58 thoughts on “Our Daily Thread 6-6-17

  1. That is one ferocious looking critter.
    I’m glad I’m not a mouse or bird.

    Good morning Aj.
    Good evening Jo.
    Everyone else. Up an at it.


  2. Comon folks! Let’s get with it.
    My internet is much faster than last night. Seriously, it took minutes to respond. Now, a couple of seconds, not like it should, but much better.

    Liked by 1 person

  3. Don’t they call those tuxedo cats?
    There is supposed to be another phone call today. I hope we can wrap this up and start moving forward. Yesterday I was in the depths of despair. Perhaps today will be better.

    Liked by 4 people

  4. Today went well and I am finished with report cards. Praise as God gives me creative ideas to keep the class busy and learning. We did a sink or float activity today with tubs of water. It was pretty funny that one group threw everything in the water before I was through giving instructions. Like, you know, try one thing at a time and take turns.

    Liked by 2 people

  5. Jo, I don’t know how you would bring this down to a Kinder level but there has to be a lesson in this for everyone and reading what you have done so far, it seems this may fit. Perhaps you have several jars and put things in in different orders. Obviously the sand would absorb the water but would the water absorb all the sand? The rocks would only go in one way, etc.

    The Big Rocks of Life
    Dr. Stephen R. Covey,
    First Things First

    One day this expert was speaking to a group of business students and, to drive home a point, used an illustration I’m sure those students will never forget. After I share it with you, you’ll never forget it either.

    As this man stood in front of the group of high-powered over-achievers he said, “Okay, time for a quiz.” Then he pulled out a one-gallon, wide-mouthed mason jar and set it on a table in front of him. Then he produced about a dozen fist-sized rocks and carefully placed them, one at a time, into the jar.

    When the jar was filled to the top and no more rocks would fit inside, he asked, “Is this jar full?” Everyone in the class said, “Yes.” Then he said, “Really?” He reached under the table and pulled out a bucket of gravel. Then he dumped some gravel in and shook the jar causing pieces of gravel to work themselves down into the spaces between the big rocks.

    Then he smiled and asked the group once more, “Is the jar full?” By this time the class was onto him. “Probably not,” one of them answered. “Good!” he replied. And he reached under the table and brought out a bucket of sand. He started dumping the sand in and it went into all the spaces left between the rocks and the gravel. Once more he asked the question, “Is this jar full?”

    “No!” the class shouted. Once again he said, “Good!” Then he grabbed a pitcher of water and began to pour it in until the jar was filled to the brim. Then he looked up at the class and asked, “What is the point of this illustration?”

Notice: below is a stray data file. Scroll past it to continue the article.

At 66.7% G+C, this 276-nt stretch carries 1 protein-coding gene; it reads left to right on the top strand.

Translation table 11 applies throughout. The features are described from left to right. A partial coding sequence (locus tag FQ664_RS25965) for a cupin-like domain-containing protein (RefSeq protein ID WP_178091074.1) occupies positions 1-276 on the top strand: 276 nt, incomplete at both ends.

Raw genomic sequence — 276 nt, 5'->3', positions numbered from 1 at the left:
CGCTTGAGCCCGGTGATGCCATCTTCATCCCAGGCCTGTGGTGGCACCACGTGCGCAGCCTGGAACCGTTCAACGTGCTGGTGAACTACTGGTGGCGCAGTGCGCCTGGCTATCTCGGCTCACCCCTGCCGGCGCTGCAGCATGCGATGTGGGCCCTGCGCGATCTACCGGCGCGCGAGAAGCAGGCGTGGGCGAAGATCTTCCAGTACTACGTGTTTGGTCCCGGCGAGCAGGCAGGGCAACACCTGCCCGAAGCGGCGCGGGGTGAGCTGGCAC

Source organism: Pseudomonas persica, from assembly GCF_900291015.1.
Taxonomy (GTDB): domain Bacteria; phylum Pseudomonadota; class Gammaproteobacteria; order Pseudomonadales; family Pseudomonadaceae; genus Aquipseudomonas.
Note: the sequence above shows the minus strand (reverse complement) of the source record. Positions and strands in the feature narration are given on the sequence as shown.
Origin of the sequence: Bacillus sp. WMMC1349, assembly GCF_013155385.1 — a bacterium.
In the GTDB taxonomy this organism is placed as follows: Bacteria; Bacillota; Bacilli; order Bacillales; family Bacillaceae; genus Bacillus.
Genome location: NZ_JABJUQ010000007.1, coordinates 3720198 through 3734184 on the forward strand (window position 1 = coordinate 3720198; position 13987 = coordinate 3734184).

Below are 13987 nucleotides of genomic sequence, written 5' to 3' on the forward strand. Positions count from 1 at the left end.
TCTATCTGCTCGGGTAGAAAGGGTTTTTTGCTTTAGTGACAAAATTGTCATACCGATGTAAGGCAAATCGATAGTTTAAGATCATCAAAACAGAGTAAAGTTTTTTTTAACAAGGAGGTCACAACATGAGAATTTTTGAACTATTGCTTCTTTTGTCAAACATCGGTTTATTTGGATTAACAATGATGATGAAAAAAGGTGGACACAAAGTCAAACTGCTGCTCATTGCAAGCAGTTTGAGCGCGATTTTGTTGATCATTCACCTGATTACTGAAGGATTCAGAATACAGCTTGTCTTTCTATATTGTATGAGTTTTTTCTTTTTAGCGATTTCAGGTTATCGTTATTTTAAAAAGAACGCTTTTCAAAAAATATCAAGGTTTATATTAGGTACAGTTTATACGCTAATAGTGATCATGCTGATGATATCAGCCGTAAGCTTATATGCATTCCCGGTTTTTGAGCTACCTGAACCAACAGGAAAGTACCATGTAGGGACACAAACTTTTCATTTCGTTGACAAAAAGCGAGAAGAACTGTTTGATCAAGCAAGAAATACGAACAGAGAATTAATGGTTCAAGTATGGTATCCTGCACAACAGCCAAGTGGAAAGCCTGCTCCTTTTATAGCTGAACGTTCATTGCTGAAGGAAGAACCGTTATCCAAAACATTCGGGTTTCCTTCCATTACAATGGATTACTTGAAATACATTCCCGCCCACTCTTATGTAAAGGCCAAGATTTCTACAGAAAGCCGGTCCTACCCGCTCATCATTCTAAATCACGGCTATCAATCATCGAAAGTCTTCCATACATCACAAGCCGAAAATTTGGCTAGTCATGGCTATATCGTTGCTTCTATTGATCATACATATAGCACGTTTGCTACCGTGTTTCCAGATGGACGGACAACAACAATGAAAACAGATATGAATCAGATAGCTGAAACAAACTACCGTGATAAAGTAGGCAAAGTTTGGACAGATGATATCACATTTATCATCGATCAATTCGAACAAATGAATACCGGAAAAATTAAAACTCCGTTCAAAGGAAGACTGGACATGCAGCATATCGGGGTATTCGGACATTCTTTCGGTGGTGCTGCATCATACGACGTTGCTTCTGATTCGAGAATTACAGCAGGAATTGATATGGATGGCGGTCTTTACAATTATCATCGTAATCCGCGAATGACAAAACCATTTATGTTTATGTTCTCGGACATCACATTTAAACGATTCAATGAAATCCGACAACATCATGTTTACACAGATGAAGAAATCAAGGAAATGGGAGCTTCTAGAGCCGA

One eager beaver raised his hand and said, “The point is, no matter how full your schedule is, if you try really hard, you can always fit some more things into it!”

    “No,” the speaker replied, “that’s not the point. The truth this illustration teaches us is: If you don’t put the big rocks in first, you’ll never get them in at all.”

    What are the big rocks in your life? A project that you want to accomplish? Time with your loved ones? Your faith, your education, your finances? A cause? Teaching or mentoring others? Remember to put these Big Rocks in first or you’ll never get them in at all.

    Liked by 1 person

  6. Seems to me, Marilla gave Ann (with an “e”) quite the talking to when Anne said she was in the depths of despair. I think of that and laugh at myself every time I say I am there.

    Liked by 2 people

  7. God illustration Kim. I had heard that before with the first conclusion.
    You can always add more.
    But I like the conclusion. Do the big things first.

    But people have different definitions of what’s BIG in their lives.

    Sometimes people look back and notice that some things weren’t as big as they thought.
    Something small gets big as you get closer.

    Liked by 2 people

  8. Beautiful cat, Kare. It could be in the black and white club with Miss Bosley and Annie.

    Love that thoughtful illustration, Kim. I think Jo will think of a way to use that. Perfect!

    I got a surprise this morning. My coffee maker that I was about to toss out worked! I bought a new one I have not set up yet. It can be used at church or at the office. I had been carting the old one around during tax season.


  9. Of course, since some of them were nearly two feet tall, I suspect they have been there a while, perhaps growing and thriving while I was weed eating.

    Liked by 2 people

  10. My new Charlie-Brown-replacement tree is doing well. I water it (almost) daily and it looks big and green, it seems to be thriving (or at least surviving).

    It feels good to know that traffic school is taken care of and the fence is built (though I can see it’s still not coyote proof, but I don’t think a truly coyote-proof fence exists) and the garage and closets are cleaned (though the latter will still need re-populating & organizing). I’ll schedule another Salvation Army pickup soon so I can get more of those bags moved out of here. It’s a process …